It was something of a novelty, to be able to order, "Sergeant Major, take your men round by Mount Zion and I'll meet you at the Pool of Siloam I've got to meet the CO at the Damascus Gate." Having Been a Soldier', Lt Col Colin Mitchell
"There was one occasion we went into a tent and they gave us an Army Education Officer who gave us a lecture. He unrolled a map of the world with all the pink bits and he put the pointer on the Middle East and this is 1947 he said 'There, gentlemen, is the beginning of the third World War'. And it's going that way." Sydney Smart interview, June 2010
This site is dedicated to the Veterans of a vicious war which is largely ignored. The focus is on the last years of the Mandate but also included are memories of Egypt and some war service, as well as experiences of non-British participants and a little background to give context.
During the war Palestine had been a place to go on leave from the Western Desert, get medical treatment or where supply, repair and training units were based. Those fighting Vichy forces in Syria or Iraq also passed through, and it was used for supplies going north to the Russians. It was relatively peaceful as there was something of a truce with the Palestinian Arabs and the Zionist Jews (apart from the Stern and Irgun terrorists) while the common enemy was fought.
When the war ended British and Empire forces were spread around the globe: Europe, the Middle East, India, Africa and the Far East; all wanted to go home. Disbanding so many was difficult and experienced men had to be slowly replaced by conscripts so there was a mix of battle-hardened men and raw recruits, although many young people from cities had plenty of experience of danger as many had acted as runners through the blitz or performed other responsible tasks. However, the young men and women posted to Palestine in 1945 either as regulars or conscripts had little idea that while fighting was supposed to be over this was far from the case in Palestine. Some units had been preparing for embarkation to the USA for training to invade Japan as part of Operation Olympic and a battalion of the Argylls, for instance, had been preparing to move to India. Suddenly, with the dropping of the atom bombs on Japan, the war was over and while looking forward to going home many found themselves instead in Palestine. As the violence there escalated troops realized that the politicians had put them into an impossible situation and everyone was still very much on Active Service. Some like Bill Greenfield had joined up for the 'State of the Emergency' in 1939 and expected to serve for six months. He chose the army and terra firma ("the more firma, the less terror"). It was seven and a half years before he was demobbed and his daughter was four when he finally saw her. This was not unusual.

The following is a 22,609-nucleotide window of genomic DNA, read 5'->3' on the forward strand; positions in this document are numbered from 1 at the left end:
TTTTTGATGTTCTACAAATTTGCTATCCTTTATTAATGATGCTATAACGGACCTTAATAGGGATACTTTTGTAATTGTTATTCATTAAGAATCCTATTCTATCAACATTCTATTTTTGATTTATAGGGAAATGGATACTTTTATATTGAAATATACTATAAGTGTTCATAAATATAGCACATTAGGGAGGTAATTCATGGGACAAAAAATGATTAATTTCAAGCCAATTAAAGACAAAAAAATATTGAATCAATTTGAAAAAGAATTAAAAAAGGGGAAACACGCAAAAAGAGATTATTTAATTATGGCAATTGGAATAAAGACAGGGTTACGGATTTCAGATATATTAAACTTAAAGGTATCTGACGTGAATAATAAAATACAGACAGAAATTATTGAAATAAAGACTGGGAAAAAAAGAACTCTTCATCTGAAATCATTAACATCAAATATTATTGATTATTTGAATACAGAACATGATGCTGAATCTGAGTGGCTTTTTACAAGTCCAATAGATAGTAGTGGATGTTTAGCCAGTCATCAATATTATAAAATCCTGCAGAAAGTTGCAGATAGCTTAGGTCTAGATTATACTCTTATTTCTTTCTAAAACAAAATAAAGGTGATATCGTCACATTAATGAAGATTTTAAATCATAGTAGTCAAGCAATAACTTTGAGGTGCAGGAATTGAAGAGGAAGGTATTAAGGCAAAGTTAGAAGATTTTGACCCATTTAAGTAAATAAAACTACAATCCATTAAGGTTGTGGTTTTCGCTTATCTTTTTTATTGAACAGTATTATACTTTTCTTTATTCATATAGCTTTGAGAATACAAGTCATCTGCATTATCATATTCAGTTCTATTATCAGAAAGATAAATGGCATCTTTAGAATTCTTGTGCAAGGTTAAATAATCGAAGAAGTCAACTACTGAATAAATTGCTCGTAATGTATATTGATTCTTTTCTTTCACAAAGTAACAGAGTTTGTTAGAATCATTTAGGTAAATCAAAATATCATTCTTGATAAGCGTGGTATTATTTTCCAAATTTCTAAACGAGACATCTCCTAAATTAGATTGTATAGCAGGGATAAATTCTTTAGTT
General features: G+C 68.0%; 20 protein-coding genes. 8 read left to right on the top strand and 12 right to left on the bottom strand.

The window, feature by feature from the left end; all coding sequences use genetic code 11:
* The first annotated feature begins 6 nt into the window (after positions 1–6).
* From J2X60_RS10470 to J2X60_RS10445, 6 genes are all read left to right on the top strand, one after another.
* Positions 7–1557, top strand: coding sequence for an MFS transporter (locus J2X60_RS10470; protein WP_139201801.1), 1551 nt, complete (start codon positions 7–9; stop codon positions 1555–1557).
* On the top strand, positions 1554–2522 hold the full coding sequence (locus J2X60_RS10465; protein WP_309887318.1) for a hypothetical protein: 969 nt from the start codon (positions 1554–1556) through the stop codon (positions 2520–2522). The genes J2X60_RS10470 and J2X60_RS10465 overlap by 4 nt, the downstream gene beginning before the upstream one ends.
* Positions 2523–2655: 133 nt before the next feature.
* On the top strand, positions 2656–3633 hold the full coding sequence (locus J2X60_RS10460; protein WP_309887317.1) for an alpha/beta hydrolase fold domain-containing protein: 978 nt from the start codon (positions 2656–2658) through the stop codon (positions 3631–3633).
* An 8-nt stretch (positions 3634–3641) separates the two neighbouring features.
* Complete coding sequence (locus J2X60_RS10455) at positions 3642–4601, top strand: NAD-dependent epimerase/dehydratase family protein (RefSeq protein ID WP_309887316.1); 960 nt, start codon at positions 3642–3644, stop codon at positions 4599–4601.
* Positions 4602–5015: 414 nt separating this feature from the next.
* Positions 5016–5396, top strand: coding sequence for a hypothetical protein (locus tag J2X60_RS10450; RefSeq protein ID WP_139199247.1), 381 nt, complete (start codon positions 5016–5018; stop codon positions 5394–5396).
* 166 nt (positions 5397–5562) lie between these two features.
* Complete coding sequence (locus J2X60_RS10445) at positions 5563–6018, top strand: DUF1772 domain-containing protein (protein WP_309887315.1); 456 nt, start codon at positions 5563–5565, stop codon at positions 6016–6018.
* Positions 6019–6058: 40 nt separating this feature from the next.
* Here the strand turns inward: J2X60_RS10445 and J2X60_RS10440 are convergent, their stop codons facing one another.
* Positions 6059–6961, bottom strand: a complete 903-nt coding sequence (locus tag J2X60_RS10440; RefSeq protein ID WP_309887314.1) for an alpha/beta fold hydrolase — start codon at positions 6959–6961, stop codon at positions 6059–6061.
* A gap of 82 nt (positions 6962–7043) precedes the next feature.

Some units had taken part in the Normandy landings and helped liberate concentration camps so had great sympathy for Jews. Unfortunately, because of the hated immigration controls and effective Zionist propaganda, they soon learnt to get used to, and not retaliate, when abused, spat upon and called Nazis by Jews in Palestine. (Ironically, in the thirties incoming German Jews had also been abused as Nazis.) Even in ordinary day-to-day dealings it was not unusual for someone to spit at, for instance, a Palestine Police Officer simply after receiving directions. This was normal daily discourtesy but the increasing level of violence meant that service personnel had to be prepared to be attacked, ambushed or bombed at any time by anybody. During the last 18 months of the Mandate troops were attacked every day and even after the date of withdrawal was announced in November 1947, and murder gained nothing, more than 200 British service personnel were killed.
How a young National Serviceman might feel about a Palestine posting is summed up by Arnold Jordan although as it turned out he was sent to Ismailia: